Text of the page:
Focus on KeywordsWhen creating your resume, think about how recruiters will discover it. Which keywordswould you use to search for someone with your background?Many recruiters use an Applicant Tracking System (ATS) to gather and evaluate resumes.They also use social media, LinkedIn, job boards, and Google to search for candidates. Inall of these cases, keywords are extremely important. The more keywords you match, thehigher up on the results page you appear, and the more likely that a recruiter will click tolearn more about you.For example, a tactful approach with the keyword “Microsoft Excel” would be to sprinkle itaround your resume in different sections such as:a) “Superuser of Microsoft Excel” in the skills sectionb) “Used Microsoft Excel to create charts and graphs” listed as a responsibility for one jobc) “Developed a database using Microsoft Excel” as a responsibility for a second jobTo determine the right keywords to use, try pasting job descriptions into a word cloud site(e.g., wordle.net). Then, if you have those skills and qualiﬁcations, thoughtfully add them toyour resume and your LinkedIn proﬁle in your summary, skills, and job descriptions.Be ConsistentPractically every company will do a background check before hiring, so be honest aboutsalary, titles, degree completion, dates of employment, and reasons for leaving. Also, makesure the titles and dates on all versions of your resume are consistent with each other andyour LinkedIn proﬁle.I once met a candidate whose LinkedIn proﬁle said that she was Director of Finance andTechnology, while her resume listed her as Director of Finance. When questioned, sheexplained she was handling both roles, though she didn’t have the ofﬁcial title. After muchdeliberation about her integrity, we ultimately hired her, but we easily could have made adifferent decision.(continued next page)Top Ten Job Search Success TipsTrue Tales and Tips from a Real Recruiterby Abby Kohut1.2.
If your title doesn’t ﬁt your actual role, you can add more details in parentheses, e.g.,“Director of Finance (also handling Technology).” In addition to being truthful, you’ll beincluding both the Finance and the Technology keywords in your title.Differentiate Yourself in Your Cover LetterContrary to popular belief, most recruiters actually read cover letters – and they can reallyhelp or hurt your chances.The typical cover letter has a generic salutation, followed by your life story. While I may beable to evaluate your writing skills, what I really want to know is: Why do you want to work formy company? Why did you choose us over all the other companies in our industry? A coverletter is the perfect place to explain why you truly want the job.The most memorable cover letter I received was from a Purchasing Agent who started offwith “Money, money, money. All I think about is how to save money”, and then went on todescribe how saving money is part of her personality both at work and at home. We endedup hiring her because we believed she would not only thrive in the job, but actually enjoy it.Network Your Way Into a New JobEvery time you apply for a job, check LinkedIn to ﬁnd the hiring manager and see whetheryou share any connections. If so, ask your connection to pass on your resume with a briefrecommendation, either by email or in person.The larger your network, the more chance you’ll have a second-degree connection to thehiring manager. To grow your network quickly, ﬁrst invite the people you already know toconnect. Also, try attending job search networking events, and then invite the people youmet to connect on LinkedIn.A side beneﬁt of going to these events is that you can meet recruiters searching for talent.Once, I scheduled an IT technician for an interview at a networking event (and later hiredhim), because he mentioned customer service was his top priority, and that was a qualityour company was looking for in an IT professional.Call To Follow UpOnce you know a hiring manager has your resume, follow up. First, do some research on thecompany and its challenges, and then illustrate how you can help solve them.Before you call, send an InMail to tell the hiring manager exactly when you’ll be calling. Alsomention who referred you and why you believe you can solve the company’s challenge.When the Hiring Manager picks up the phone, begin with something like, "John forwardedyou a copy of my resume and I’m following up as I promised. I have ABC experience and aminterested in discussing how I can solve your XYZ challenge. Do you have a few minutes toexplore this now?" If they agree, consider yourself on a phone interview. Role-play thisconversation with a friend until you can say it with conﬁdence.3.4.5.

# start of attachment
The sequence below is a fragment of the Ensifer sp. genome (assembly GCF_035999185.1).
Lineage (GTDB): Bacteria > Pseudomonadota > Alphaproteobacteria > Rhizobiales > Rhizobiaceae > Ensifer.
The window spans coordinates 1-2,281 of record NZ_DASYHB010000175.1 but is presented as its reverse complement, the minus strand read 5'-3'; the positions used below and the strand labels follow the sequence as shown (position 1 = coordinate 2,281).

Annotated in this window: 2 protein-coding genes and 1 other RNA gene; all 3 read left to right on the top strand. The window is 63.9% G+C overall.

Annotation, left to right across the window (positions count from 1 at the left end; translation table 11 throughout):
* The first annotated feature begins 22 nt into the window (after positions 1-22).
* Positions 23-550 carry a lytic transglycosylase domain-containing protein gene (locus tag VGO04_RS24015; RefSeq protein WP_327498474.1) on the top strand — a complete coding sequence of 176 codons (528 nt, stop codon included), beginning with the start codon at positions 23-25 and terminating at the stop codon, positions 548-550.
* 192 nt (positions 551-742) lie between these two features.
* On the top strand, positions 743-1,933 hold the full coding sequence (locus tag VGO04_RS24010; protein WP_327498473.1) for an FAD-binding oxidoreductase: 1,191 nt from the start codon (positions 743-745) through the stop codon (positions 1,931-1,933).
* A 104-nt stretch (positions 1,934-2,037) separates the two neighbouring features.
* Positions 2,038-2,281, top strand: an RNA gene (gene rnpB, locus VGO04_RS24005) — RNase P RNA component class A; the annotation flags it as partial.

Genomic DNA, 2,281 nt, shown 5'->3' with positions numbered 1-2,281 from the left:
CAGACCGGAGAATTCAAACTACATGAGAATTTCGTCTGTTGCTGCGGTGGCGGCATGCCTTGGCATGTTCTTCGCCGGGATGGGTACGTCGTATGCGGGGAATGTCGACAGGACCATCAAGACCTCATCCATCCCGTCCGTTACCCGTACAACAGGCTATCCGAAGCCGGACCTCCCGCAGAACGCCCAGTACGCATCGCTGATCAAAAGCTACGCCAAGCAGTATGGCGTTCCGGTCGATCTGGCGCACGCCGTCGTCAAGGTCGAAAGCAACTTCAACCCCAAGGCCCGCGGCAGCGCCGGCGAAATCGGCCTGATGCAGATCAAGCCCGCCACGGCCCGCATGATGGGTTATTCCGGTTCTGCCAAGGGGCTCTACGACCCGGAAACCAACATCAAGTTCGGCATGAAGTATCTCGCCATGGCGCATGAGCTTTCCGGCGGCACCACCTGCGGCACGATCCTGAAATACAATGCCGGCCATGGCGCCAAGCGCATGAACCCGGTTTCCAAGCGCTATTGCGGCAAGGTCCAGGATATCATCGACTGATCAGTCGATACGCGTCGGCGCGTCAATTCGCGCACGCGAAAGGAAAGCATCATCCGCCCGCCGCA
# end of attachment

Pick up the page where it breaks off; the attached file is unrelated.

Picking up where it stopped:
Demonstrate Your PassionRegardless of qualiﬁcations, hiring managers and recruiters want to hire someone whoshows interest and excitement for the position and company.Before your interview (even a phone screen), list out why you’re excited about this particularjob, this speciﬁc company and industry. This will guide you through the interview and makeyou stand out, even if other candidates are more qualiﬁed.The only caveat when demonstrating passion is to avoid sending the message that this isyour only opportunity, which can imply desperation. Subtly reinforce that you’re consideringdifferent opportunities by saying things like, "Ive explored a variety of options with otheremployers, but sofar, this one seems to have all the components of what I’m looking for.”Write Effective Thank You NotesDon’t forget to write a thank you note to stay top of mind with the hiring manager. This isyour chance to remind them about how your background ﬁts the open position and providemore examples of your qualiﬁcations and experience.Keep your thank you note short and sweet. It’s okay to use the same opening and closing foreach person who interviewed you, but make sure you personalize the body with details fromyour conversations with the speciﬁc interviewers.You can send your thank you note by email, InMail, snail mail, or the Pony Express--just makesure you send one. It may just be the ﬁnal thing that will convince your interviewer you’rethe best ﬁt.Be Patient Yet PersistentOnce you’ve interviewed and sent a thank you note, rest assured you’ve done your best andmove on to uncovering other terriﬁc opportunities. Set a goal for how many jobs you want toapply for each week, but be sure that you’re only applying for roles that you’re at least 75%qualiﬁed for and 100% passionate about.Meanwhile, a little bit of cheerful persistence can go a long way. Feel free to use InMail,email, or a phone call to contact recruiters directly and ask if you’re still being considered.Calling or emailing once every few weeks is acceptable, but calling ﬁve times a day is not.Recruiters are unlikely to call back unless they have something speciﬁc to tell you, so don’tbe concerned if you don’t hear back.Prepare Your ReferencesRight before a company decides to hire you, a recruiter will typically request to check yourreferences. Typically, we’re interested in speaking with two of your recent managers.Reach out to each reference to explain the details of the position and ask them to return ourcalls promptly. Also, make sure you’ve given us the right phone number!(continued next page)18.104.22.168.